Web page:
It’s said that women will take a boy’s mind of his schoolwork, and one young man finds out just how true that is in this frantic comedy. Peter Broadhurst (Topher Hopkins) is a high school senior whose mother Bev (Della Hobby) is bound and determined to see that her boy goes on to college. However, Bev isn’t quite sure how to pay Peter tuition, since her job at the supermarket barely covers food and rent on their space in the trailer park. Sally (Darlene Demko) is a local woman who has had her eye on Peter for some time, and while he’s had little experience with the opposite sex in the past, that quickly changes when Sally and her friend Randy (Rene Orobello) invite Peter over for some less-than-wholesome fun and games. Peter’s introduction to the world of kinky sex proves to be quite revelatory — to the point where Peter not only doesn’t care how college gets paid for, he doesn’t much care if he goes or not. Raging Hormones received the Audience Award as “Best Feature” at the 1999 New York International Independent Film and Video Festival, as well as a jury award as “Best Comedy.”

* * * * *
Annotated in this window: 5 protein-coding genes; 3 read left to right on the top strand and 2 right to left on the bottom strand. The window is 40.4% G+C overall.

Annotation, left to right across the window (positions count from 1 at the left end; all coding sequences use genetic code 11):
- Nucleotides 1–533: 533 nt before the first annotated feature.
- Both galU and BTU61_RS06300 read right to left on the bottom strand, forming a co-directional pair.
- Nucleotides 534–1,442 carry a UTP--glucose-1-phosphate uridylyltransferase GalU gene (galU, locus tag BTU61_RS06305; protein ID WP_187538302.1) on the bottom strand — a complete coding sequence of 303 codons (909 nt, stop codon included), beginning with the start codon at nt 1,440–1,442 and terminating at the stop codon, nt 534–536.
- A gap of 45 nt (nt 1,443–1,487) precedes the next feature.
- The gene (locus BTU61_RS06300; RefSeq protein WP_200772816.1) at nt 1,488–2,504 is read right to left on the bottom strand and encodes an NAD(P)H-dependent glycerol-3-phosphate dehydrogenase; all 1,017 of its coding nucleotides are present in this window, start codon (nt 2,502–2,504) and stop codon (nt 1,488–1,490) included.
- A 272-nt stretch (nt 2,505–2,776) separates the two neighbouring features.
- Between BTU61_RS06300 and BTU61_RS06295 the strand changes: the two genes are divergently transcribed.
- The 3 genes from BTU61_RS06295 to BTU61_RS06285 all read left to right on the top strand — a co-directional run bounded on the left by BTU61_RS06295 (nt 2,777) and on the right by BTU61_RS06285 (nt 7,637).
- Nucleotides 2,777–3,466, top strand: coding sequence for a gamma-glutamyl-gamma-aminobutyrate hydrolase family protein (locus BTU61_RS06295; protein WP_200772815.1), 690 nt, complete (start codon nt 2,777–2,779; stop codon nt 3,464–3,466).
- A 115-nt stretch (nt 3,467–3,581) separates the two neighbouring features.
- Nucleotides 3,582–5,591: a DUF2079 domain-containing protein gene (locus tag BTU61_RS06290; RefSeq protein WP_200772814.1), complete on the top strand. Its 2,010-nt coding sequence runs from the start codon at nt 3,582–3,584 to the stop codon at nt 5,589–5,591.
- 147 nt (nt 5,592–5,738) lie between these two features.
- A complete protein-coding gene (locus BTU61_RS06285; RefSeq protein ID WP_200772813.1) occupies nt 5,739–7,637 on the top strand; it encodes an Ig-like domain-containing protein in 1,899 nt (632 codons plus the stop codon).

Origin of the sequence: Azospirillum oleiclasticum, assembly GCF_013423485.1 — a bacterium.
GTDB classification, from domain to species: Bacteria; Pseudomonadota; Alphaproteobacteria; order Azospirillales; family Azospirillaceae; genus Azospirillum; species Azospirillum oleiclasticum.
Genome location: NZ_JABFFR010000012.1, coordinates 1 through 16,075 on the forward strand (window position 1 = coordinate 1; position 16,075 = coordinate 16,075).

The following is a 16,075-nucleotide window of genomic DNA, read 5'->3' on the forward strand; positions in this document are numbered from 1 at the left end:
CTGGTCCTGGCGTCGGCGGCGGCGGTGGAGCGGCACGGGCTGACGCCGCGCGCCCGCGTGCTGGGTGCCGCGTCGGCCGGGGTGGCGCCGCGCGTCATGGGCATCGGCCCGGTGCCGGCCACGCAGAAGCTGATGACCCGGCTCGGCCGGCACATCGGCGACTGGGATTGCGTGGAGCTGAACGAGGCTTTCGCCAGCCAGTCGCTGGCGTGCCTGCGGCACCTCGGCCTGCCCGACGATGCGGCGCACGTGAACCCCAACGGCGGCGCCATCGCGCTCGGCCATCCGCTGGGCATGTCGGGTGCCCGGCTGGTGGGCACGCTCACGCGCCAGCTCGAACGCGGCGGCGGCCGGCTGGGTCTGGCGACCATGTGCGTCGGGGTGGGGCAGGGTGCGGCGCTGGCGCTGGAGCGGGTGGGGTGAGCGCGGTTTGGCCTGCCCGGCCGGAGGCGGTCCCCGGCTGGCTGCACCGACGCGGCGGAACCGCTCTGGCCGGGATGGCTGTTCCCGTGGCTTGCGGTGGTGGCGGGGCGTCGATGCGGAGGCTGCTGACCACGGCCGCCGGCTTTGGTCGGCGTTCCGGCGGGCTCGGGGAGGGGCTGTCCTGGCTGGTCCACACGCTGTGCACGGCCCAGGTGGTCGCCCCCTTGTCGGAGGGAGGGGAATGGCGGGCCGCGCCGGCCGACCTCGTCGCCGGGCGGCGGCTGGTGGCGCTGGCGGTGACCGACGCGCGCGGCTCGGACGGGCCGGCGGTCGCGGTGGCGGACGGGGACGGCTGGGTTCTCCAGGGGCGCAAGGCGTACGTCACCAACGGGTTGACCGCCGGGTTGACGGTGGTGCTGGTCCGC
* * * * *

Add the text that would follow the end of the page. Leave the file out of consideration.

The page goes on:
In their very last feature film, Stan Laurel and Oliver Hardy travel to London so that Stan can claim his uncle’s inheritance. All of the cash has been eaten up by taxes, but at least Stan is able to claim a tax-free island and yacht that his uncle has left him. Boarding the yacht (actually a run-down tub) in Marseilles, Stan and Ollie set sail for their island in the company of stateless refugee Max Elloy, who signs on as a cook, and Italian bricklayer Adriano Rimoldi, a stowaway. The little party is nearly torn to bits by a storm at sea, but the yacht runs safely aground on a newly formed atoll. Its population is increased to five when nightclub singer Suzy Delair, fleeing her domineering naval-officer fiancé Luigi Tosi, takes refuge with the other castaways. Laurel & Hardy and their friends live an idyllic, Robinson Crusoe-like existence until Delair’s fiancé shows up. He announces he hasn’t come to claim her, but to investigate reports that the atoll is rich with uranium. Indeed it is, and soon every nation in the world is clamoring to claim the island’s radioactive deposits. Laurel and Hardy take quick action, declaring sovereignty over “Crusoeland.” They then devise an anarchic government over which Ollie presides. Stan is relegated to the position of “The People.” Comical chaos reigns when their “no laws, no taxes” policies attract the attention of various unsavory types, including rabble-rouser Michael Dalmatoff. Filmed over a period of 12 months, this expensive Franco-Italian co-production suffers from a too-complex plot, lazy direction, poor voice-over dubbing of the largely European supporting cast, and especially the horrible physical condition of Laurel, who was suffering from several life-threatening illnesses during filming. Fortunately, he regained his health after the production wrapped, as proven by his hale-and-hearty appearance on a 1954 installment of TV’s This Is Your Life. Though some disciples of Laurel and Hardy will have a great deal of difficulty sitting through Atoll K, it does contain a few isolated moments of pantomimic brilliance and first-rate sight gags. Originally running 98 minutes, Atoll K was judiciously pruned down to 82 minutes for its English-language release. In Great Britain, the film was titled Robinson Crusoeland, while it was released as Utopia in America.